Russia Enters the New Century

By Shlapentokh, Dmitry | Contemporary Review, March 2000 | Go to article overview

Russia Enters the New Century


Shlapentokh, Dmitry, Contemporary Review


RUSSIA'S role in this new century could be humble: just one country among many others. While Russia may not expect to be the global leader in the future, the country could look back to the past with pride. Indeed, she in many ways epitomizes the twentieth century. The collapse of the USSR in 1991 was the logical if not the calendar end of the century. PostSoviet Russia continues to fascinate the observer who tries to predict the future development of the country. While the early assumptions about Russia following the Western path were found to be groundless, observers started to look for a historical scenario which could provide guidance in understanding the country's future. Hence, two scenarios emerged.

According to one, Russia is similar to that of Germany on the eve of the Nazi political victory. The other scenario envisions contemporary Russia more closely to that of Imperial Russia on the eve of the Bolshevik revolution. The discussion on the possibilities of these scenarios became especially popular after the August 17, 1998, financial crash. In these articles I will show that neither of these scenarios is viable, for each of them has ignored the non-Western nature of present-day Russian society. Not only is present-day Russia qualitatively different from that of Weimar Germany in the 1930s but even Imperial Russia was more Western in its political culture than the present regime. While neither the Weimar nor Bolshevik scenario materialized, the pre-modern non-Western pattern of the political development could provide the clues for the future. And here, the war in Chechnya and the rise of Prime Minister Putin could be of great importance. Boris Yeltsin's sudden resignation at the New Year and Putin's b ecoming acting President have made the youthful politician the favourite to win the Presidential Election at the end of this month. Indeed, regardless of his political future, Putin might shed light on the internal logic that may lead Russia in the new millennium. This will be the subject of the second article.

The deterioration of the Russian economy prior to 1999 led to visible signs of political tension and, increasingly, various manifestations of political extremism which remind historians of events which occurred on the eve of the Bolshevik Revolution. An increasing number of observers, however, are given to comparing the country to Germany on the eve of Hitler's victory. Because of the recent proliferation of groups which clearly have a semi-Nazi colouring, the facts would seem to favour this explanatory model.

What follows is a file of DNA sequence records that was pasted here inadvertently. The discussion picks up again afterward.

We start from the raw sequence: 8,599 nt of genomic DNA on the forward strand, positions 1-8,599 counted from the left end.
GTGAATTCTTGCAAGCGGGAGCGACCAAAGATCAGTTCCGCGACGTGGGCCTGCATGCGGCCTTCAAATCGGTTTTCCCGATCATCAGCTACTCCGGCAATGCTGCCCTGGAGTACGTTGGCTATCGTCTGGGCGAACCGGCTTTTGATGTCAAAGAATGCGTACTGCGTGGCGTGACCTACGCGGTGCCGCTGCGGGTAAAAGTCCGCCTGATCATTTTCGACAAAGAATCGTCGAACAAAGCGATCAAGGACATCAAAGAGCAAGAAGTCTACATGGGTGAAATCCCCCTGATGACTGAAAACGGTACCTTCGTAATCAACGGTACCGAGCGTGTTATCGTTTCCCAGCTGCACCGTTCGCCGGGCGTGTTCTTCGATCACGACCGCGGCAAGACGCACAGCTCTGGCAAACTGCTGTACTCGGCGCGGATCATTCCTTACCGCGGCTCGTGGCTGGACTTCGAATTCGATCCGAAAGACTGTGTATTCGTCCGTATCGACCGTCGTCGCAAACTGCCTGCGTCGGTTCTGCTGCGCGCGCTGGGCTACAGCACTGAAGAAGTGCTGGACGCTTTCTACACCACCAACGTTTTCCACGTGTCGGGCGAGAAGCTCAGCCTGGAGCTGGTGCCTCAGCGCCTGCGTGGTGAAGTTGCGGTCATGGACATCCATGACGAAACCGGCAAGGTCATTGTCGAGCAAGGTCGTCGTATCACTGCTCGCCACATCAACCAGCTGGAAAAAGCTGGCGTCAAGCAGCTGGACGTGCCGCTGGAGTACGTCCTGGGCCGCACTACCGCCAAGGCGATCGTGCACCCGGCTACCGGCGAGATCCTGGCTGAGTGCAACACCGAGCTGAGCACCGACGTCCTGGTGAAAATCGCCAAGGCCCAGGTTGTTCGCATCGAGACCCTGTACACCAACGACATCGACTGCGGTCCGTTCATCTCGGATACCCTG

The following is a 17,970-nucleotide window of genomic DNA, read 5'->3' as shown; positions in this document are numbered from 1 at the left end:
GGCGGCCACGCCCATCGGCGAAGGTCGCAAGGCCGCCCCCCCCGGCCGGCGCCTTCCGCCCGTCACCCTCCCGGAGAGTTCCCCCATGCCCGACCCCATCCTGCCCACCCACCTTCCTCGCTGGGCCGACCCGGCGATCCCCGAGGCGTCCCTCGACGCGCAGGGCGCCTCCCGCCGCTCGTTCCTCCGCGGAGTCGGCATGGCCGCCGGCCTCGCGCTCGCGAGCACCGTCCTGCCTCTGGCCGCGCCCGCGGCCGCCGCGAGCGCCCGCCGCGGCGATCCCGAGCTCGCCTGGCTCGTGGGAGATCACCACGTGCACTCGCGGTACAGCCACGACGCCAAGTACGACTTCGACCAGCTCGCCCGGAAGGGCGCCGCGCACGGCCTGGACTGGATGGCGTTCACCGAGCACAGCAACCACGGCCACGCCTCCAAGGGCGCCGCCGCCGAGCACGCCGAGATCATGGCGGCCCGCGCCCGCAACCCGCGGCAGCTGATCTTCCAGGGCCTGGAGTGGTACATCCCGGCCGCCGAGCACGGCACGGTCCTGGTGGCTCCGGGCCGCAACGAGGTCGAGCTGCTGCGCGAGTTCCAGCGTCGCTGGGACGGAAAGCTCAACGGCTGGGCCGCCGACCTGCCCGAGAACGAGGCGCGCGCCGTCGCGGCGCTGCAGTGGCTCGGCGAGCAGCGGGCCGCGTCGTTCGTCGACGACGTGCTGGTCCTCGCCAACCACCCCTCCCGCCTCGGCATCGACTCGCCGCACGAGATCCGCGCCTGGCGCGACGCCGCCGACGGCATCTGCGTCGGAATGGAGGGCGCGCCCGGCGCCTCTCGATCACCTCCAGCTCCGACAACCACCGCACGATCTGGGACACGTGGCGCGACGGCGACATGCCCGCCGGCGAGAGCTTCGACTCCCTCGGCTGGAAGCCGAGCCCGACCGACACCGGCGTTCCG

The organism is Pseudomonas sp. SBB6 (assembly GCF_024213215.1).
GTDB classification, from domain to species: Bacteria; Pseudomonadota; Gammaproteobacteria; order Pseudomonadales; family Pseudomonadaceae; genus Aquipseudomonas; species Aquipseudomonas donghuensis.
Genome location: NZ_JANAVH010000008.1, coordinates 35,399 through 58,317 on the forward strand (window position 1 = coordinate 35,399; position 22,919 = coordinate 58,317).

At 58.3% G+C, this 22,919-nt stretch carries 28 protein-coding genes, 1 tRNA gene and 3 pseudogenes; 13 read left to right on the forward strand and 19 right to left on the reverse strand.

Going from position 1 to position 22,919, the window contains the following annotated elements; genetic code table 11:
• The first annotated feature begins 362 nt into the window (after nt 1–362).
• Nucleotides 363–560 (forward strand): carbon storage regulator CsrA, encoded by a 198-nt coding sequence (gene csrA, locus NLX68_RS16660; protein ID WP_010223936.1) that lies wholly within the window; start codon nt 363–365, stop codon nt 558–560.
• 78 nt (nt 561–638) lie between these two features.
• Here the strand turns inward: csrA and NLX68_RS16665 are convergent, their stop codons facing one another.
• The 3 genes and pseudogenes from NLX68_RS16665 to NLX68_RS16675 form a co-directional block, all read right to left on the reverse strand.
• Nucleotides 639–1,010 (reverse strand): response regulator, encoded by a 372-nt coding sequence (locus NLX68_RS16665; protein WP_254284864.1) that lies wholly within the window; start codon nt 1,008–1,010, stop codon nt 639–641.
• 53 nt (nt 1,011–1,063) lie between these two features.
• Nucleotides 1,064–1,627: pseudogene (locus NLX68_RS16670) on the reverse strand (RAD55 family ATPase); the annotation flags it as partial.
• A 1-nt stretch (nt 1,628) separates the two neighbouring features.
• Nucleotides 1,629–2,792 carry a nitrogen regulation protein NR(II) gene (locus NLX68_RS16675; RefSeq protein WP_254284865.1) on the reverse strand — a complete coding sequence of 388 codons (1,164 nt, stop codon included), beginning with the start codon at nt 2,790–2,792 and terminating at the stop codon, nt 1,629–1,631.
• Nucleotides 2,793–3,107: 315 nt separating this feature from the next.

To describe this political shift in the country, some observers have coined the expression 'Weimar Russia', the implication being that Russia today is similar to Germany on the eve of the Nazi victory in 1933. The winter 1999 march of 200 members of Alexander Barkashov's party, whose philosophy and rituals are strikingly similar to those of the Nazis, provides additional proof for those who support the Weimar scenario. The violent demonstrations near the American embassy in 1999 are a good indicator that the war in the Balkans has led to an additional increase in these extreme forms of nationalism and to the speculation that the Russian Nazis may have a chance to take power.

There was a good chance that Barkashov could have found himself a dominant figure in the Duma. However, his Russian National Unity Party acquired a bad reputation and for this reason Barkashov attempted to register under the umbrella of the new organization 'Spas' (Saviour). It seems his entry into the Duma was prevented not by a lack of supporters but by the action of the authorities to refuse to register the new organization.

Yet, while the increasing popularity of Barkashov and his believers is indeed indicative of the political instability in the country, most likely future developments in the country will not follow the German model. The employment of these two historical models -- the Weimarian or the Bolshevik Revolution -- to understand present-day Russia, could obscure the developments in the country rather than assist in understanding them.

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